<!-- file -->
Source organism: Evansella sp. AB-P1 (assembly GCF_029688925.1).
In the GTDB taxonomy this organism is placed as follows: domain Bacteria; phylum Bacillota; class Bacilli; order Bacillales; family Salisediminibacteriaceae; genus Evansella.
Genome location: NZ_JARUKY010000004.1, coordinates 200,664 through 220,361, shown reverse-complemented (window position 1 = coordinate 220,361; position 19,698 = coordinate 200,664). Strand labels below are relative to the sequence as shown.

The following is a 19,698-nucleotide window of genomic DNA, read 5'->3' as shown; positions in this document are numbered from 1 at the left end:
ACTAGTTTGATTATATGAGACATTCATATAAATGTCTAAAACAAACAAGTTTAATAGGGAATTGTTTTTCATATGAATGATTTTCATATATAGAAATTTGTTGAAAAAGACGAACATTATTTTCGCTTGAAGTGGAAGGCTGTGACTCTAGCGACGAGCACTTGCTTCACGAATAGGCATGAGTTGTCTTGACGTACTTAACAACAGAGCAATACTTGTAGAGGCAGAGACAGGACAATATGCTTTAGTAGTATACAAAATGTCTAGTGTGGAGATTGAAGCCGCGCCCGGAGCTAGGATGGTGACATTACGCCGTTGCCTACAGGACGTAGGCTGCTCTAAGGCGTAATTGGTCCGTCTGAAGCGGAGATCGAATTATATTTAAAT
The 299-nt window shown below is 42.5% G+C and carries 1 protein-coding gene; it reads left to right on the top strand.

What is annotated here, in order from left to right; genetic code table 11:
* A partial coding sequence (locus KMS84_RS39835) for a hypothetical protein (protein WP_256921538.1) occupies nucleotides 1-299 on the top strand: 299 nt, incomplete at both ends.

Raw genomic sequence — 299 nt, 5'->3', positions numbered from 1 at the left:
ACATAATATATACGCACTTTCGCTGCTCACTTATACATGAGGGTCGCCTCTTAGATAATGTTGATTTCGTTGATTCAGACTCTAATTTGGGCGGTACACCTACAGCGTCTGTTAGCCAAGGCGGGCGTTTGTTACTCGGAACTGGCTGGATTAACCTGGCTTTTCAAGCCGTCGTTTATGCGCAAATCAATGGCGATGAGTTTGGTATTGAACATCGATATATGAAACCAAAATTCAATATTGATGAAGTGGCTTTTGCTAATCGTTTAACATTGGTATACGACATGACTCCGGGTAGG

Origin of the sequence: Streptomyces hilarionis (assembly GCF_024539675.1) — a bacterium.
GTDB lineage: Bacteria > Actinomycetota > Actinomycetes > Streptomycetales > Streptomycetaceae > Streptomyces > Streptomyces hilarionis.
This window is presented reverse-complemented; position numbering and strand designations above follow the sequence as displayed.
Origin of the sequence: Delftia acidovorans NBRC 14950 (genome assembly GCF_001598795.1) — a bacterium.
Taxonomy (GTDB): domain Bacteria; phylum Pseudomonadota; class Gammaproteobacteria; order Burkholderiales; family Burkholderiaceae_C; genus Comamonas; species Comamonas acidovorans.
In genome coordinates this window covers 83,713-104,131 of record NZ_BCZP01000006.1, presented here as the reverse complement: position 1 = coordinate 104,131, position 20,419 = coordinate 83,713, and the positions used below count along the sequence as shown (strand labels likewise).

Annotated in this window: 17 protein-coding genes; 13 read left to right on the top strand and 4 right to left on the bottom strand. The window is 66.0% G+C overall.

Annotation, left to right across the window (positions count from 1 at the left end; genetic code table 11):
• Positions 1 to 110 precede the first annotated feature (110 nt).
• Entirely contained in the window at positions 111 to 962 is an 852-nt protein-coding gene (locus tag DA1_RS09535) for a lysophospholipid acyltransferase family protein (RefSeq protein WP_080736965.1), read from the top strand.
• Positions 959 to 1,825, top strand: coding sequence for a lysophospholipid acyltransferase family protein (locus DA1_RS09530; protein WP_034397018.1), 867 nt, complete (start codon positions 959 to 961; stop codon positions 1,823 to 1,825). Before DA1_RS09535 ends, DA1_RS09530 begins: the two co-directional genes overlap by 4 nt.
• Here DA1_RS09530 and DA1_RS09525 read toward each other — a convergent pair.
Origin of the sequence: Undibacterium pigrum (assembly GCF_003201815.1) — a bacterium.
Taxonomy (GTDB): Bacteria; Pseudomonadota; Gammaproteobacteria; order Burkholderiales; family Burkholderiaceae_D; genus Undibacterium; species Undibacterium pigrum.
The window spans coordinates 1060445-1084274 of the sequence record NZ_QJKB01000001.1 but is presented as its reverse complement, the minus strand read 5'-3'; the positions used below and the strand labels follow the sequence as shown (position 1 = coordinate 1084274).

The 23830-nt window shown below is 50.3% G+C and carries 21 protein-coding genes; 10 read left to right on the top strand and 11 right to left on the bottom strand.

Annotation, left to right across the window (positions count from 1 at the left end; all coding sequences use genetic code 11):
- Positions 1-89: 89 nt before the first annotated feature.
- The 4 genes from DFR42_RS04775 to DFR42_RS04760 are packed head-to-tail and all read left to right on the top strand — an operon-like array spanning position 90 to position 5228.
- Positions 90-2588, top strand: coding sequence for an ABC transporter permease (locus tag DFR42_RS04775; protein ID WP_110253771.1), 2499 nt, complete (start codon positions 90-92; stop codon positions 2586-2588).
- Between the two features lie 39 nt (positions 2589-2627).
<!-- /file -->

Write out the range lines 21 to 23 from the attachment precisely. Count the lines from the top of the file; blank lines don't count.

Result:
• Positions 959 to 1,825, top strand: coding sequence for a lysophospholipid acyltransferase family protein (locus DA1_RS09530; protein WP_034397018.1), 867 nt, complete (start codon positions 959 to 961; stop codon positions 1,823 to 1,825). Before DA1_RS09535 ends, DA1_RS09530 begins: the two co-directional genes overlap by 4 nt.
• Here DA1_RS09530 and DA1_RS09525 read toward each other — a convergent pair.
Origin of the sequence: Undibacterium pigrum (assembly GCF_003201815.1) — a bacterium.